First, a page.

If it takes me this long to get the vent hood right, imagine how long it will take me to choose a backsplash material! LOL

Thanks again! Peke

    Bookmark   January 21, 2013 at 7:55PM
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JW video you said........ sheath the bump-out face with 3/4" plywood to properly support a wall mounted rangehood. If you are using a cabinet-hung rangehood, I would still sheathe the face of the bump-out (and stuff the space with insulation) unless you want a resonance chamber that magnifies and echoes the vibrations and
noise from your hood.

I am not sure what you mean by "sheath the face". Also does the range hood get attached to the wall as well as the upper cabinet? I agree there would be an echo chamber there so I will insulate it as you have suggested.

Thanks for everyone's help and advice.

    Bookmark   May 14, 2013 at 12:18AM
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I am not JW, but when you build a frame for something - either a wall, or in your case, a bump out, the frame is made of lumber, such as 2 x 4's. To sheath it, you would cover the bump out with a piece of plywood. It is the same as your exterior walls - they use 2 x lumber to make a frame for a wall, then attach plywood to the face of the wall to sheath it. Some hoods are designed to be attached to the bottom of a cabinet, and some are designed to be attached to the wall behind the range. JW's point on sheathing, is that if you do that, it will be easier to mount it to the wall, since you won't have to find the studs in your bump out to screw into, the plywood will cover the entire back of the bump out.and you can screw the hood into that.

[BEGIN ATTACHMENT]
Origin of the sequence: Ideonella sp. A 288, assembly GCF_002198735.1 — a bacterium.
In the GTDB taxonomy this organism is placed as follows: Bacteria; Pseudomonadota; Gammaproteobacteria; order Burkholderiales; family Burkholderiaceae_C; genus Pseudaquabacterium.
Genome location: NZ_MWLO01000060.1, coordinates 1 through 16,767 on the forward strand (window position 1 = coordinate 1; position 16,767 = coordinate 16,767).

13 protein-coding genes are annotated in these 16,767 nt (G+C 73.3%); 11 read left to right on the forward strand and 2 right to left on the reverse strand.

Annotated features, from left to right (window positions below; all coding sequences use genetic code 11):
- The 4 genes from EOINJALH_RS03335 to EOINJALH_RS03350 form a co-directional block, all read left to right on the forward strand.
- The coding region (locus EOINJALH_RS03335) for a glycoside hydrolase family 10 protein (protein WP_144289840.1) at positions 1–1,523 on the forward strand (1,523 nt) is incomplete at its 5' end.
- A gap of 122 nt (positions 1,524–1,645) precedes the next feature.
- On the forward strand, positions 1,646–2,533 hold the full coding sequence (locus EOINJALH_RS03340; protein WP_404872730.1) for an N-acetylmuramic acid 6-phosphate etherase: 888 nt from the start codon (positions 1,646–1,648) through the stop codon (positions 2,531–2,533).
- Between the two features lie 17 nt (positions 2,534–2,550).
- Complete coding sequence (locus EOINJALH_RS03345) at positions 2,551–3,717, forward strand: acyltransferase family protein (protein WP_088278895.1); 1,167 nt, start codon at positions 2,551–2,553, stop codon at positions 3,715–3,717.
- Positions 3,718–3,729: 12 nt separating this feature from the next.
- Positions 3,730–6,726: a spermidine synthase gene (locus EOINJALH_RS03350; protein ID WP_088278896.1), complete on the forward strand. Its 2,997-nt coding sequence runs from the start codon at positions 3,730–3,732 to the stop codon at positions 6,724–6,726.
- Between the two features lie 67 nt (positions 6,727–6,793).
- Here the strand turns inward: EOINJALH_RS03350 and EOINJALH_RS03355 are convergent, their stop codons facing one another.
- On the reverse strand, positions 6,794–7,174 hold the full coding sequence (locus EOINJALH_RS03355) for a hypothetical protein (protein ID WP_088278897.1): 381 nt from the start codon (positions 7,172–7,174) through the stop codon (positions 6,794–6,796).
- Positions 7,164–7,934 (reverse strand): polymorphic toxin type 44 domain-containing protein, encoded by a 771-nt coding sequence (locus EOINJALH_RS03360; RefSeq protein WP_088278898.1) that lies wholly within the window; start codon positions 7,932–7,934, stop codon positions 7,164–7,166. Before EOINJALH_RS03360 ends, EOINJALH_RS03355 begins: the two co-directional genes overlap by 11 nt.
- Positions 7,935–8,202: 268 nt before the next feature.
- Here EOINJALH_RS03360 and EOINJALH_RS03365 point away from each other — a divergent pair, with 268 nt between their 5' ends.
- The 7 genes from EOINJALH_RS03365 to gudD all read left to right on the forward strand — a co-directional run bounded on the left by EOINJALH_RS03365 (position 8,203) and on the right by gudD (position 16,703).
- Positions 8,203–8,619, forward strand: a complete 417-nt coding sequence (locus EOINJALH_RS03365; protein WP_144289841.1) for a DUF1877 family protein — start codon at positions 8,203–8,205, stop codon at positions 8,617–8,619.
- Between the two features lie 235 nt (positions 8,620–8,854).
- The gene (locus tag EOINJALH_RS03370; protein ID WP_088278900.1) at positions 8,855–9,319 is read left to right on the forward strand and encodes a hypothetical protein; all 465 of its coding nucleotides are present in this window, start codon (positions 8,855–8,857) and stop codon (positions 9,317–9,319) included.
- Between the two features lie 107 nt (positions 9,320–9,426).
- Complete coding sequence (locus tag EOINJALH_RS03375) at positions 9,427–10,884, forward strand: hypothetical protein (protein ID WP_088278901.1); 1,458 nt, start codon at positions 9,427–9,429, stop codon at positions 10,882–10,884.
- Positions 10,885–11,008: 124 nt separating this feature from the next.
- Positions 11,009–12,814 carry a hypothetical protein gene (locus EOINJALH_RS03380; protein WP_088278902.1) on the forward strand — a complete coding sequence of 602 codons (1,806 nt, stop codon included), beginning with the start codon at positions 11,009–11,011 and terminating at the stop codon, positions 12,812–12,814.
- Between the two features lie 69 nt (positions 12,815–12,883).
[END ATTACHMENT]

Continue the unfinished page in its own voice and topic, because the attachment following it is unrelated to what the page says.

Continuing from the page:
Bookmark   May 14, 2013 at 7:18AM
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Oh that makes sense to me. Thank you.

While I was at work the range hood was installed. There is now just a rectangular hole behind the hood.

So now what do I do? Still put a frame in the hole? Still put insulation inside? Still put a rectangular piece of plywood there? Then get stainless steel backslash made?

Or...do I have to remove the range hood and start over?

It is a good thing I bumped the rangetop and hood out 3". They said they wouldn't have been able to install the hood.
Something about a rectangular part in the hood needing to change to 10" round vent to go outside.

    Bookmark   May 18, 2013 at 11:47AM
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I know I'm reviving an old thread, but when I searched "Gardenweb base cabinet install away from wall" this is what came up.

I want to do this in my mudroom, but I am DIYing it and looking for guidance. I know that I can use 2 2x4s to build it out about 3"s. My question is, do you build it out with 2x4s in the horizontal, or do you have to build some support studs to hold those 2x4s in place? (I am thinking, here, about how I would attach the 2x4s to the wall at the upper section of the cabinets, not where they'd sit along the floor).

Has anyone done this who can offer me a "this is what we did, and it is all still in place"?


    Bookmark   September 6, 2013 at 3:31PM